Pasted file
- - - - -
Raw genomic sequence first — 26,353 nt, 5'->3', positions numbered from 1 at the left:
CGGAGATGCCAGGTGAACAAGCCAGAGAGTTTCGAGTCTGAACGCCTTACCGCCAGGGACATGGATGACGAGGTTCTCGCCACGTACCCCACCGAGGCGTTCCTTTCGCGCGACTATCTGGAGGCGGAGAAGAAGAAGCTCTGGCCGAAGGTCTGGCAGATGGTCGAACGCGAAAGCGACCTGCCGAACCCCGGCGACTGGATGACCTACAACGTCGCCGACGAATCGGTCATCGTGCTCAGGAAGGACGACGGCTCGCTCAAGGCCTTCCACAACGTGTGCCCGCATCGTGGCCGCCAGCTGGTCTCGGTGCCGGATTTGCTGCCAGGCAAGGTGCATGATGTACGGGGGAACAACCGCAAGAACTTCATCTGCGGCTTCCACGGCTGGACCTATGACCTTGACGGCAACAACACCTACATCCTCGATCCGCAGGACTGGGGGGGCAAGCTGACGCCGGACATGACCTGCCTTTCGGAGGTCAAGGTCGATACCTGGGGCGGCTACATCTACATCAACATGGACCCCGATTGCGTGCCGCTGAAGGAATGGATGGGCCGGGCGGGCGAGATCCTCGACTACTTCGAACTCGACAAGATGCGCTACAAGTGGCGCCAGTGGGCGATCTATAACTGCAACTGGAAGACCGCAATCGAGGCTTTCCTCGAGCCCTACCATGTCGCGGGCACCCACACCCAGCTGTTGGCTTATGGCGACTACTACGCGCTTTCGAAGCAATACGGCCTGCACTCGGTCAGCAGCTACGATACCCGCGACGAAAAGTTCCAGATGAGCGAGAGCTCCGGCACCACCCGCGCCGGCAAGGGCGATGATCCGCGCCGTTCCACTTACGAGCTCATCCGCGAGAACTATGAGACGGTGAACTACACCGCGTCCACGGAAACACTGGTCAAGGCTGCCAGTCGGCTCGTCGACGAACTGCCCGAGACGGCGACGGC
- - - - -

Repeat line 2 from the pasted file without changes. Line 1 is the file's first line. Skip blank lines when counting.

CGGAGATGCCAGGTGAACAAGCCAGAGAGTTTCGAGTCTGAACGCCTTACCGCCAGGGACATGGATGACGAGGTTCTCGCCACGTACCCCACCGAGGCGTTCCTTTCGCGCGACTATCTGGAGGCGGAGAAGAAGAAGCTCTGGCCGAAGGTCTGGCAGATGGTCGAACGCGAAAGCGACCTGCCGAACCCCGGCGACTGGATGACCTACAACGTCGCCGACGAATCGGTCATCGTGCTCAGGAAGGACGACGGCTCGCTCAAGGCCTTCCACAACGTGTGCCCGCATCGTGGCCGCCAGCTGGTCTCGGTGCCGGATTTGCTGCCAGGCAAGGTGCATGATGTACGGGGGAACAACCGCAAGAACTTCATCTGCGGCTTCCACGGCTGGACCTATGACCTTGACGGCAACAACACCTACATCCTCGATCCGCAGGACTGGGGGGGCAAGCTGACGCCGGACATGACCTGCCTTTCGGAGGTCAAGGTCGATACCTGGGGCGGCTACATCTACATCAACATGGACCCCGATTGCGTGCCGCTGAAGGAATGGATGGGCCGGGCGGGCGAGATCCTCGACTACTTCGAACTCGACAAGATGCGCTACAAGTGGCGCCAGTGGGCGATCTATAACTGCAACTGGAAGACCGCAATCGAGGCTTTCCTCGAGCCCTACCATGTCGCGGGCACCCACACCCAGCTGTTGGCTTATGGCGACTACTACGCGCTTTCGAAGCAATACGGCCTGCACTCGGTCAGCAGCTACGATACCCGCGACGAAAAGTTCCAGATGAGCGAGAGCTCCGGCACCACCCGCGCCGGCAAGGGCGATGATCCGCGCCGTTCCACTTACGAGCTCATCCGCGAGAACTATGAGACGGTGAACTACACCGCGTCCACGGAAACACTGGTCAAGGCTGCCAGTCGGCTCGTCGACGAACTGCCCGAGACGGCGACGGC